If I asked you about your most important resource in your digital life, I am sure you would probably answer – my Gmail account. Your music stock in the cloud could come a close second. The latter can be built up again; the former if gone, is gone forever.
That is why it pays to always have a backup of your email. Either offline, or in a separate email account altogether as we saw when we backed up Gmail using another Gmail account or used a solution like Mailstore.
Gmvault is a neat little solution to accomplish both without as much as an Aspirin. I agree that there are dime a dozen solutions to backup, import and export emails, including inbuilt options in email clients. But give Gmvault a look-see for the sheer flexibility and ease. You might be surprised that an application that does not come with a GUI could be so nimble around your email accounts.
Installing Gmvault is through the usual route – click on the installer, and Gmvault installs in your local user folder with standard user privileges. It gives you a desktop icon to launch the command line interface as you can see below.
Using Gmvault with Gmail
The second best thing about Gmvault (after its features) is that the developer website doesn’t have the look of a weekend project site. You have well-designed “how-to” sections. The first step through the website should take you to the well-illustrated page that shows how to configure Gmail before using Gmvault. Basically you have to configure the Forwarding and POP/IMAP settings by disabling the limit on number of emails per IMAP folders and making All Mail and Chats available on Gmail IMAP.
When you launch Gmvault for the first time, you get the usual command window. If you are slightly confused, don’t be. Type gmvault -h and hit enter to display a list of the basic commands. Gmvault has three basic commands which sync (synchronize with a Gmail account), restore (restore to a Gmail account), and check (check and clean the Gmvault database) your Gmail account. You can type in gmvault sync –h to explore each of the commands.
Syncing is the first option you will trigger to backup all your Gmail’s. It is simple: type gmvault sync firstname.lastname@example.org. Press enter and Gmvault opens a browser window for authenticating with Gmail. Log into the correct Gmail account and grant Gmvault the access.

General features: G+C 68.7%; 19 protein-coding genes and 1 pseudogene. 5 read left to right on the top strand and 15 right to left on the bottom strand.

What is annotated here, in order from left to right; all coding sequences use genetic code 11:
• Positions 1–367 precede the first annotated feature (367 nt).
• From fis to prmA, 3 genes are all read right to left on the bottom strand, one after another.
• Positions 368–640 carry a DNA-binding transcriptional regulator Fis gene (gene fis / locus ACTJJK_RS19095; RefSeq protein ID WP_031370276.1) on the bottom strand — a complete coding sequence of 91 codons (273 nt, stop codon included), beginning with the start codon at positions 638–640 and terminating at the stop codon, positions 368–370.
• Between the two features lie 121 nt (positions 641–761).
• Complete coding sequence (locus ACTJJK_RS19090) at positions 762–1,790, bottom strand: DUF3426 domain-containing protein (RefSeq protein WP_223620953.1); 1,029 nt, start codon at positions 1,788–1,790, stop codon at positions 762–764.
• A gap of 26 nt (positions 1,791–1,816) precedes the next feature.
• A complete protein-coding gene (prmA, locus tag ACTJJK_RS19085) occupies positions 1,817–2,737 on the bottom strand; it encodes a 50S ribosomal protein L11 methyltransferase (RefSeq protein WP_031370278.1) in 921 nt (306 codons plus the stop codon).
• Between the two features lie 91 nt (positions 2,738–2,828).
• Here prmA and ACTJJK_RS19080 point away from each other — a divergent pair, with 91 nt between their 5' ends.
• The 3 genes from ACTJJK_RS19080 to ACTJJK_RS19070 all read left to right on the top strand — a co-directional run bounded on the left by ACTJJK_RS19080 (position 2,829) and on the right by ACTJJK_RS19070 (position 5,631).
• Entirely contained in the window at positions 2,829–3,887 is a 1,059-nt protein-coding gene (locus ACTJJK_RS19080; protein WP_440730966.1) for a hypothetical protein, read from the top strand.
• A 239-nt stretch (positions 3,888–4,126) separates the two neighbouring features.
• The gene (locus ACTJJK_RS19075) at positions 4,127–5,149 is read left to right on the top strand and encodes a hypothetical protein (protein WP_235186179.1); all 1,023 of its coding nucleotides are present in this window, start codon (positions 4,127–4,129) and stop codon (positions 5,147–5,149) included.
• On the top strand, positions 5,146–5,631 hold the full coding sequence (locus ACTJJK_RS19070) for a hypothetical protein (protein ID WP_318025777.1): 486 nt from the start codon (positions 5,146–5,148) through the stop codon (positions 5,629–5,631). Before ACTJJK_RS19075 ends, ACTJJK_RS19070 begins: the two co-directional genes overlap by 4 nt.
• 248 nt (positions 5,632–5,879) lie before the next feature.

After granting access, come back to Gmvault and hit enter again to start the syncing. Depending on the size of your email data, Gmvault connects to the Gmail server and starts the process of backing up Gmail to your computer. As you can see from the screen below, it is fetching 15000+ emails from my account, so expect it to take some time. It processed 50 emails in 1 minute 29 seconds and gave me an estimate of 7 hours for the remaining ones. But you will have to do this only the first time, as subsequent backups can be set to download the new emails alone, cutting short the time.
Transferring or Restoring To a Gmail Account (Or To a Different Account)
You can restore all your email messages to your current or a different Gmail account. Simply use the command gmvault restore email@example.com and Gmvault starts the restoration, transfer, and recovery of all your emails (with original labels preserved) to the account you specify in the above command.
I am sure you were scared at first (or still are) looking at the menu-less and GUI-lacking interface of Gmvault. I hope the simple process outlined above has laid to rest your hesitation about using a command line tool. It is very simple, and actually simpler than many GUI tools. Gmvault is also cross-platform across Windows, Mac and Linux. There are some “advanced” but very useful features like Blowfish encryption, and resuming a halted backup process etc. But the core operations of transferring your Gmail accounts with a backup should hold you in good stead.
Last updated on 03 February, 2022
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